Sustainable agriculture combines the governance, social, economic and environmental dimensions (Valentin and Spangenberg, 2000). A focus on only one dimension at the expense of others may be risky (Yunlong and Smit, 1994). For example, agricultural production systems cannot be regarded as sustainable if they neither can produce an adequate food supply nor provide sufficient economic rewards to farmers, even if they maintain environmental quality. Similarly, agricultural systems that maintain relatively high levels of production, but employ increasing amounts of inputs to offset the yield or having impacts of environmental degradation, would be viewed as less than sustainable (Yunlong and Smit, 1994). Beyond that, sustainable agriculture might set an example that would help to open new doors to a more socially equitable society (Schaller, 1993).
This article presents and discusses the results of a sustainability assessment carried out at six private smallholder farms in Indonesia using the SAFA assessment developed by FAO. The authors
Results: Paper 3
realised that it is needed to assess more respondents and to cover a larger geographical area in Indonesia in order to get more overview and a new perspective of Indonesian beef cattle farmers regarding sustainable practices. Further research is important to validate the findings of the study, such as individual interviews to get an insight of the perception of Indonesian beef cattle farmers about the sustainability concept. Moreover, more research is also needed on how to increase the farmers’ participation and implementation of improved sustainable practices in order to support the Indonesian government to achieve a long-term sustainable beef production.
CONCLUSION The result of the study provides information on how different farming system would influence the performance in sustainability. These results suggest that the larger room for sustainability improvement relies in the family farming systems (system 1), followed by the farming system with hired labour but not marketing activities (system 2). The main drivers that explain a lower sustainability performance between the analysed systems seem to be related with limitations in access to information and knowledge, networks and economic resources. The assessment results can be a motivation for internal improvements, but also an important tool to give recommendation for the local government, in which themes of sustainability need to be improved in the future. SAFA framework can be beneficial to government institutions and existing sector sustainability concerns and concerns about the farmer’s needs, especially smallholder farmers with little resources to improve their sustainability performance. We argue that it is therefore important for the government to focus on sustainable development within their policies as well as on identifying alternative approaches for empowering the farmers and the industry to create a sustainable technological and social advancement.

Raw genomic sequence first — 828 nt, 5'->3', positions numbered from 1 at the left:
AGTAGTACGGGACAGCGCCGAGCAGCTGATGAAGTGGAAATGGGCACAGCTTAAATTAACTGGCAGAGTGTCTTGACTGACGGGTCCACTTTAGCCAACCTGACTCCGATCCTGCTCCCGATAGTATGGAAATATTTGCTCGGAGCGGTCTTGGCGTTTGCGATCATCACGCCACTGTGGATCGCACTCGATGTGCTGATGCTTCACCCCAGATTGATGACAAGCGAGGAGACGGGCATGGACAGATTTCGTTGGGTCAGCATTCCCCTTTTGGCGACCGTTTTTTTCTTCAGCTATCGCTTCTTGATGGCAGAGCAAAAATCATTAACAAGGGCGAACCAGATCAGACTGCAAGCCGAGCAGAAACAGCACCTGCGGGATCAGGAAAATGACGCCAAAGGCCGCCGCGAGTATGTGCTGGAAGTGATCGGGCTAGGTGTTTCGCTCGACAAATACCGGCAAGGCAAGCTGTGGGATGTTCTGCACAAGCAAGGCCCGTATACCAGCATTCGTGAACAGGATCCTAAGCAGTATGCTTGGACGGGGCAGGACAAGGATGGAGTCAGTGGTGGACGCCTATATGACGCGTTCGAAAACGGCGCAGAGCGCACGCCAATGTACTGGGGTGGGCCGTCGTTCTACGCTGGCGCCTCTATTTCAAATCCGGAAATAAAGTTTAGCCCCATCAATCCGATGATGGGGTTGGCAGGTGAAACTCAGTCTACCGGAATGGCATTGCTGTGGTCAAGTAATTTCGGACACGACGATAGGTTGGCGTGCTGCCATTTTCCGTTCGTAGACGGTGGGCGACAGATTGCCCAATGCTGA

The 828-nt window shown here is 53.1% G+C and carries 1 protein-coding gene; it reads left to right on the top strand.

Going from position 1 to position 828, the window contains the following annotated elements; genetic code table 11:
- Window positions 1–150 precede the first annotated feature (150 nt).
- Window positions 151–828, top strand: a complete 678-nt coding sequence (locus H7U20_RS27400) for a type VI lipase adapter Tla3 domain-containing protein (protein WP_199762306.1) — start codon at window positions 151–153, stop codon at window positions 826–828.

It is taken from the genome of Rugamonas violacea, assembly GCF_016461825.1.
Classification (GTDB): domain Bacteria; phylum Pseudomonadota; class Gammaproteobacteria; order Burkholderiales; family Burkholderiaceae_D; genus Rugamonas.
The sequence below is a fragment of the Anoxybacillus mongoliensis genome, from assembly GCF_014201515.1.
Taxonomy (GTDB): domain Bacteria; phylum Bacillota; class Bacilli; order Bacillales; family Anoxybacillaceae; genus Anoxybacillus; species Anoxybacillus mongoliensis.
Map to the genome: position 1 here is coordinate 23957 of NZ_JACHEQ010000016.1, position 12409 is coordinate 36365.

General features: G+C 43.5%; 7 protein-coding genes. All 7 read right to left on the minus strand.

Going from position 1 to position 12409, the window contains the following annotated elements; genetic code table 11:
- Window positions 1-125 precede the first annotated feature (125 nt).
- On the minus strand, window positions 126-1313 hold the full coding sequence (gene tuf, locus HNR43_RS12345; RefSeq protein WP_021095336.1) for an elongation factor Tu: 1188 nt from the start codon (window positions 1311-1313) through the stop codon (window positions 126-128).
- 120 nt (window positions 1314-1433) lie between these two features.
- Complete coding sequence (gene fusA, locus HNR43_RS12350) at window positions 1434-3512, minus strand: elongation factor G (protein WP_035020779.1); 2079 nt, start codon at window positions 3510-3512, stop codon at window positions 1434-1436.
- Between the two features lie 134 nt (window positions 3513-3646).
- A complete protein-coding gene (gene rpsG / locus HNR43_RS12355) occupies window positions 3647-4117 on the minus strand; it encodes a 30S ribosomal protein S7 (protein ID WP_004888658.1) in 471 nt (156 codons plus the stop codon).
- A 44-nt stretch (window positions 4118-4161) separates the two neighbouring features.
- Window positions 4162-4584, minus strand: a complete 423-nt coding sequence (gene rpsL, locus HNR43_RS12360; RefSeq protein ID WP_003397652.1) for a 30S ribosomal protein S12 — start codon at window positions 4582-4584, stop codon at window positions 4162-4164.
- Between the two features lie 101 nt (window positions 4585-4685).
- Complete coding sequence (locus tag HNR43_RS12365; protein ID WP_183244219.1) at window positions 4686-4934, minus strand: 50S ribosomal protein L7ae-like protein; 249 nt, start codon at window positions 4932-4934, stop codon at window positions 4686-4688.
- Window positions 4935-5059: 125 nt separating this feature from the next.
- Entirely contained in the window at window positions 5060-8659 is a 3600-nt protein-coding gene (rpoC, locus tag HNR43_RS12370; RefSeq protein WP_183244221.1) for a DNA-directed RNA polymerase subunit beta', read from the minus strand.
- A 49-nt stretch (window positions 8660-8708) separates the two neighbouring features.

Results: Paper 3
Bernués A., Ruiz R., Olaizola, A., Villalba, D., & Casasús, I. 2011. Sustainability of pasture-based livestock farming systems in the European Mediterranean context: Synergies and trade-offs. Livestock Science, 139 (2011) 44–57. Binder, C.R., Feola, G., & Steinberger, J.K. 2010. Considering the normative, systemic and procedural dimensions in indicator-based sustainability assessments in agriculture. Environmental Impact Assessment Review, 30, pp 71-81. Boström, Magnus (2012) A Missing Pillar? Challenges in theorizing and practicing social sustainability. In the special issue The Missing Pillar? Bolstering the Social Dimension in Sustainability Projects (guest edited by Magnus Boström) for Sustainability: Science, Practice, & Policy 8(1):3-14. Devuyst D. 2001. Introduction to sustainability assessment at the local level. In Devuyst D, editor. How green is the city? Sustainability assessment and the management of urban environments. Columbia University Press, New York. FAO. 2013a. Sustainability assessment of food and agriculture systems: SAFA guidelines, version 3.0. Rome: Food and Agriculture Organization of the United Nations. Retrieved from: http://www.fao.org/fileadmin/templates/nr/sustainability_pathways/docs/SAFA_Guidelines_Versio n_3.0.pdf. FAO. 2013b. Sustainability assessment of food and agriculture systems: SAFA tool, beta version 2.1.50. Rome: Food and Agriculture Organization of the United Nations. Retrieved from: http://www.fao.org/fileadmin/templates/nr/sustainability_pathways/docs/SAFA_Tool_User_Manua l_2.1.50.pdf.
Results: Paper 3
FAO. 2014. Sustainability assessment of food and agriculture systems: User manual version 2.2.40. Rome: Food and Agriculture Organization of the United Nations.
http://www.fao.org/3/a-i4113e.pdf. Gasso, V., Oudshoorn, F.W., De Olde, E., & Sørensen, C.A.G. 2014. Generic sustainability assessment themes and the role of context: The case of Danish maize for German Biogas. Ecological Indicators, 49, p.143–153. Gasso, V. 2014. Assessing Sustainability of Agricultural Systems: Balancing Context Specificity and
http://riverpublishers.com/pdf/ebook/RP_978-87-93237-25-4.pdf Gayatri, S., & Vaarst, M. (2015). The implementation of Indonesia’s beef self-sufficiency programme (BSSP) as seen from a farmer-family perspective. The Journal of Rural and Community Development, 10(2), 168-186. Graeun, B. E., Chappell, M. J., Wittman, H., Ledermann, S., Kerr, R. B., & Gemmill-Herren, B. 2015. 2015. The State of Family Farms in the World. World development, http: doi:10.1016/j.worlddev.2015.05.012. Publication in Press. Hacking, T., & Guthrie, P. 2008. A framework for clarifying the meaning of Triple Bottom-Line, Integrated, and Sustainability Assessment. Environmental Impact Assessment Review, 28. pp. 7389. Hadi, P. U., Ilham, N., Thahar, A., Winarso, B., Vincent, D., & Quirke, D. 2002. Improving Indonesia’s Beef Industry. Australian Centre for International Agricultural Research (ACIAR) Monograph No. 95. Hinrichs, C. & Welsh, R. 2003. The effects of the industrialization of US livestock agriculture on promoting sustainable production practices. Agriculture and Human Values, 20: 125–141.